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Thursday 11 April 2013

The Therapy Zone

Information And Observations
     Potter - the shoe-shine boy! He makes about as good a job at this as he does being a contact man. Potter cleaning Mr.X's suede shoes with a blacking shoe brush! Then to cap it all this bloke comes along with muddy shoes. How the hell can you get muddy shoes walking along the high street?!!!!
    We never see the portly shape of the shopkeeper-No.99 after Checkmate. Perhaps there was something wrong with his books. After all he's somewhat shirty when No.6 and the Rook approach him and ask to see his books. "They've never asked to see them before!"
    If the white membranic mass of the village guardian is the iconic visualisation of the Prisoner, then the Lotus 7 is as individual as the owner of the car itself. Individualistic and rebellious in its nature. Whether or not that stands true today I'm not sure, in the Prisoner yes. But out in the real world, there are too many look-a-likes for the now Caterham Super Seven and too many people want the same paint job of green and yellow nose!
    I wonder who put those daffodils on 73's grave in ‘Hammer Into Anvil,’ and were they the same bunch of Daffodils seen in 73's hospital room? Possibly, and possibly it was No.6 who placed the flowers on her grave.
    The village information gathering service is not infallible. They didn't know the Prisoners date of birth, nor did they know the name of  'B's son of ‘A B and C,’ they didn’t even know 'B' had a son. "Husband yes, but no son" No.2 reads from the file.
    "So much caution in a man like you. It seems so wrong!" No.50-Monique says, as she confronts No.6. But then what does she know about No.6, what does she know about the man? Perhaps No.6's reputation goes before him. Unless of course she had been fully briefed on No.6 before she was sent to him.
    Once at the ‘Dance of the Dead’ No.2 offers No.6 a drink, a glass of un-doctored wine. No.6 responds with "I rarely drink" and during all the episodes of ‘Danger Man’ that is actually correct. For during all those episodes John Drake rarely finishes his drink, sometimes not touching it at all!

  This map drawn by No.6, is a copy of the map he placed in the dead man's wallet in the episode ‘Dance of the Dead.’ No.6 is aware of where the four points of he compass are, well he should do after navigating his way back to the village only in the previous episode ‘Many Happy Returns.’ So why didn't No.6 know the name of the sea?

   No.6 Identity Card. Strange how in any Tally Ho, and even his identity card carries a photograph of No.6 not in Village attire! One would have thought that that any picture of No.6 would have him in piped blazer and blue turtle neck sweater.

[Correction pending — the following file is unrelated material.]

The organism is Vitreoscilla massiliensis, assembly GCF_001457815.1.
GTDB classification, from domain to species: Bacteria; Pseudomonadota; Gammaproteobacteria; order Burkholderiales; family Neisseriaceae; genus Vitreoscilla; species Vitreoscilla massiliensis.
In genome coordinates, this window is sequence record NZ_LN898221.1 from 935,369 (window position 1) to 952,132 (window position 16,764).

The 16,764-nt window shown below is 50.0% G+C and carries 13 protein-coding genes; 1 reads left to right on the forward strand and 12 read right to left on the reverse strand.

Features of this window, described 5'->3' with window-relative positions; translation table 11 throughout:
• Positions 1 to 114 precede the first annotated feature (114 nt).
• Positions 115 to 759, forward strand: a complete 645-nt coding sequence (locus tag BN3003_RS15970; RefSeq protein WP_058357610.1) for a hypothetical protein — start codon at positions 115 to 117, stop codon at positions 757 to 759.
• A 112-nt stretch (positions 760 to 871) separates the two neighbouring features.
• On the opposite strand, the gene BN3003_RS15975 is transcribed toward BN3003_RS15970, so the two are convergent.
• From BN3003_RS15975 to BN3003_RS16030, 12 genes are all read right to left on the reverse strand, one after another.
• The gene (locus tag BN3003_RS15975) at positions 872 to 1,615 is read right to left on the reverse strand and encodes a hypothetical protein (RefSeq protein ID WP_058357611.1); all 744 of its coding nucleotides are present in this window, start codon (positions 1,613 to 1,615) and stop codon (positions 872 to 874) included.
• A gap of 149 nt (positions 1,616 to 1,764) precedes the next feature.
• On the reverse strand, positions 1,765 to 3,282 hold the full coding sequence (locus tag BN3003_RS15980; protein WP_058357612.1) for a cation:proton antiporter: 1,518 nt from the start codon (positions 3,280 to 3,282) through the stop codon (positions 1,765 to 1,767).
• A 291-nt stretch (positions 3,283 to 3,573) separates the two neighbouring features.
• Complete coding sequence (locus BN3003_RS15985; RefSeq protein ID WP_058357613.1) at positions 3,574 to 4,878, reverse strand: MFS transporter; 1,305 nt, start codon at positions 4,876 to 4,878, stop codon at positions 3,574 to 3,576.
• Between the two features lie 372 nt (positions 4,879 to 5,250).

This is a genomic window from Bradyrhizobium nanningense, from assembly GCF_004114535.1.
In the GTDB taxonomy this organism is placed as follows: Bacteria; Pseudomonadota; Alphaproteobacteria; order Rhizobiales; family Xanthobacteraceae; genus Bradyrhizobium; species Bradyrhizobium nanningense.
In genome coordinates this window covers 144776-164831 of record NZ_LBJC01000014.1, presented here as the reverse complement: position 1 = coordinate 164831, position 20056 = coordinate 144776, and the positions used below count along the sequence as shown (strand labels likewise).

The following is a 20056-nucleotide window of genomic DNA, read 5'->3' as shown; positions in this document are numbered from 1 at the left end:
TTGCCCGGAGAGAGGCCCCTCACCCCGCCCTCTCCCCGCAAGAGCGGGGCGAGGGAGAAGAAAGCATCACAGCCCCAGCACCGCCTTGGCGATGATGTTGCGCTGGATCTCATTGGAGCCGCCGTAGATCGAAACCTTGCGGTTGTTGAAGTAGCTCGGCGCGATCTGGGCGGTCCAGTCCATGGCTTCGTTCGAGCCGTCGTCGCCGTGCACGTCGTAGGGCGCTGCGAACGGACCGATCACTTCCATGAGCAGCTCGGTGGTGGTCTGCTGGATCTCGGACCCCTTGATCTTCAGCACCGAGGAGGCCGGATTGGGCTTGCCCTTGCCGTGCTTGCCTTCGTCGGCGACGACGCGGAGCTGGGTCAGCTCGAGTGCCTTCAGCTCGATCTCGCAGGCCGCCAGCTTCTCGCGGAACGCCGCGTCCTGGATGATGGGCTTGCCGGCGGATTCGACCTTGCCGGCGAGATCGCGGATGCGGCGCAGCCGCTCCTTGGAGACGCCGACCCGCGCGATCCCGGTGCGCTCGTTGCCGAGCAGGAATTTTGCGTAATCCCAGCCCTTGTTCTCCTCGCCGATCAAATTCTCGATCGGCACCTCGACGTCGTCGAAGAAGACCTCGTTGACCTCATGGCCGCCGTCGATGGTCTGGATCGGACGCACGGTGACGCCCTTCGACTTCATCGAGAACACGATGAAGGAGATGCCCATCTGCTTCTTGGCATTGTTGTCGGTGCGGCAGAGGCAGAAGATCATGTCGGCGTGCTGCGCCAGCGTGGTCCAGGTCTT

Playing It By The Numbers
   Justine Lord is not so memorable for her performance as No.10 - assistant to No.2 in the episode of ‘The Girl Who Was Death.’ Far from it, Justine Lord will always be remembered by fans of the Prisoner for her larger than life performance as 'the Girl who was Death.'   Although in reality 'the Girl' didn't really exist. She was simply a figment of No.6's, in this case, over active imagination. And so just about as far removed from that of No.10 as you can possibly get!
   For Justine Lord, she could not play two more opposite characters. Lord plays the Mata Hari of the series, beautiful, sexy and very capable as she lays as many traps for her 'lover' as he escapes from. And during this dual, she even has time to attend to her make-up. She can lure her hapless victims whilst showing off the latest fashions.
   Virginia Maskell plays No.9, the used woman. Used by No.2, Cobb, the helicopter pilot and finally No.6. It's No.66-the Admiral who makes her see the light "We're all pawns m'dear" he tells her.
    Perhaps no other performance in the series is as passionate as No.9 of ‘Arrival.’ Her loving and loyal nature has not yet been extinguished. But perhaps it had after the Admirals words had been given time to sink it, making her realise that she had been used by so many. We can only guess at what her mental battles with herself might have been before collaborating with No.2 and his plan of entrapping No.6. She betrayed Cobb, and now she was going to betray No.6, or was she? After all she did tell No.6 to go and go now before it was too late.
   We see so little of No.9, but Virginia's performance is both solid and memorable. Deserving of escape and happiness, she is tragically denied both.
   Darren Nesbitt No.2 in ‘It’s Your funeral’, whose face and lips puts me in mind of the puppet Alan Tracy of the Thunderbirds television series. A man of many facial expressions as he speaks with No.1 on the telephone, that scene always amuses me.
    The cunning which goes with this character in this episode is successfully carried off by this business-like piece of acting. This heir presumptive is impatient to attain the position of the new No.2, and in doing so will see that the retiring No.2 is polished off along the way. For assassination replace it with execution!
    There is an air of disrespect which is demonstrated in the way he puts his feet on the desk. In his cocky smile when speaking on the telephone. And his contemptuous approach to No.6, mind you he would feel that way towards a prisoner!
   Nesbitt offers us a No.2 who probably believes that it is merely a question of time before he attains the position of No.1, seeing the position of No.2 as a mere stepping stone to becoming a higher authority. But for now in his position of heir presumptive, he is loyal, and only too willing to please No.1, and shows no qualms about what is expected of him after the execution/assassination of the retiring No.2. In that he must oversee the mass reprisals against innocent members of the community. He is cold, precise, and calculating.

Be seeing you

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